U.S. Air Force leaders have recently signaled an interest in developing a new aircraft dedicated to the mission of close air support as a replacement to the venerable A-10 Thunderbolt II, commonly known as the Warthog.
Before he retired this summer, the service's then-chief of staff, Gen. Mark Welsh -- a former A-10 and F-16 pilot, acknowledged the lack of funding and personnel for such a program but nevertheless touted the idea with defense reporters in Washington, D.C.
"I'd love to build a new CAS airplane right now while we still have the A-10," he said.
"A lot would depend on how much resources you have, how much time you have. We don't think this would take that long to do. We don't think it's that complicated of a design problem,” he added, given the aircraft is "optimized for the low-to-medium threat environment, not a high threat environment."
The Cold War-era aircraft features titanium armor that protects pilots and parts of the flight-control system, a nose-mounted GAU-8 Avenger 30mm Gatling gun that fires armor-piercing and high explosive incendiary rounds well suited for vehicles and other ground targets, and pylons under the wings and fuselage for precision-guided bombs missiles, according to the Military.com equipment guide.
But a new CAS aircraft would need newer technologies to evade increasingly sophisticated threats in electronic warfare and air defense.
During his confirmation hearing in June to become the Air Force's new top officer, Gen. David Goldfein said he supports the service's current plan to keep the A-10 in the inventory at least until 2022 -- a proposal that came after back-to-back years of unsuccessful campaigns to retire the aircraft in favor of multi-mission fighters and bombers also capable of performing close air support.
Goldfein also highlighted the low, slow-flying plane's limitations on the battlefield.
"Why is it I only get a minute and a half of trigger pull on a 30mm bullet? Why don't I get 10 minutes?" he said. "Why is every bullet not precision-guided? Why do I spend so much time in having to figure out who's actually friend and foe on the ground when we have technology to be able to help us do that? Why is it that I have to do all the work on collateral damage estimates when I have a machine that can help me do that?"
The Air Force has gone so far as to start planning what the requirements for a new "super" A-10 might look like -- one of three options in an approach that also involves considering upgrading the existing fleet or modifying an existing commercial platform such as Raytheon's T-X plane and the A-29 Embraer EMB Super Tucano (recently purchased by the U.S. for the Afghan air force), according to an article by Kris Osborn, managing editor of the website Scout Warrior.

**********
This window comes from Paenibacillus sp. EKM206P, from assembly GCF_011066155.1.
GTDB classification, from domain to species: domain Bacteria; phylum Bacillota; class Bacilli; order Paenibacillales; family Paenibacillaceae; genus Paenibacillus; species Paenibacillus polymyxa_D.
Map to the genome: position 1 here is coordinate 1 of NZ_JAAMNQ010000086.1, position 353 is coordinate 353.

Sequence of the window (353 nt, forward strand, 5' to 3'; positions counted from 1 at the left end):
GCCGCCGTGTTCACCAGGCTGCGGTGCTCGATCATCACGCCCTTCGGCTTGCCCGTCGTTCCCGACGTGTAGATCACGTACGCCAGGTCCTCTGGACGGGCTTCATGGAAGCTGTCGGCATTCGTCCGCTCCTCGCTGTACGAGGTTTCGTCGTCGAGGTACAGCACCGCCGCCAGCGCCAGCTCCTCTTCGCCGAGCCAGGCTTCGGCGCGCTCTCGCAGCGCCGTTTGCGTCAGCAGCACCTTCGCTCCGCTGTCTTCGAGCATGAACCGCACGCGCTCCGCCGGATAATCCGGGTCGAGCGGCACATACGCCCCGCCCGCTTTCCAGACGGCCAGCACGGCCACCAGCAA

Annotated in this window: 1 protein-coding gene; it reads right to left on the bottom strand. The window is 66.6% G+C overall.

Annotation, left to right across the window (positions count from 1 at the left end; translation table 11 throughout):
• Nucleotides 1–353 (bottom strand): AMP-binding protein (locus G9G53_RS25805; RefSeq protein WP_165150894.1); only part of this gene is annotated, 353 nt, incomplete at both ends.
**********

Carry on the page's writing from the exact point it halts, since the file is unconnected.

"We are developing that draft requirements document," Lt. Gen. James Holmes, deputy chief of staff for strategic plans and requirements, has said, Osborn reported. "We are staffing it around the Air Force now. When it's ready, then we will compare that to what we have available, compare it to keeping the A-10, compare it to what it would take to replace it with another airplane, and we will work through that process."
Even so, the Air Force has repeatedly identified its top three acquisition programs as the F-35A Joint Strike Fighter made by Lockheed Martin Corp., the KC-46A Pegasus refueling tanker being developed by Boeing Co. and the as-yet-unnamed B-21 long-range strike bomber being developed by Northrop Grumman Corp.
And it's struggling to pay for those.
Sen. John McCain, a Republican from Arizona and chairman of the Senate Armed Services Committee, made this point clear in March when the panel debated the Air Force's budget request for fiscal 2017, beginning Oct. 1.
"The shortfall in this year’s budget has forced the Air Force to make a number of painful and undesirable decisions," McCain said. "The most significant was to slow procurement of the F-35A by 45 aircraft over the next five years. This budget-driven decision will likely increase the cost of this already costly aircraft, while exacerbating what defense experts call the modernization 'bow wave' for other critical Air Force programs over the next 10 years, which the Air Force admits it cannot afford at current funding levels."
At least one outside expert, Richard Aboulafia, vice president of the Teal Group, has argued the Air Force's push for a new "super" A-10 is really just a novel way to argue for mothballing the aircraft for good, according to an article by Valerie Insinna, a reporter at Defense News.
Whether this is true and, if so, will be successful remains to be seen. But one thing is clear: Congress seems to have little interest in retiring the A-10, especially while it's being used to strike the Islamic State in Iraq and Syria, or ISIS, and has gone to great lengths to restrict the Air Force's ability even to divest some of the 283 remaining aircraft in inventory.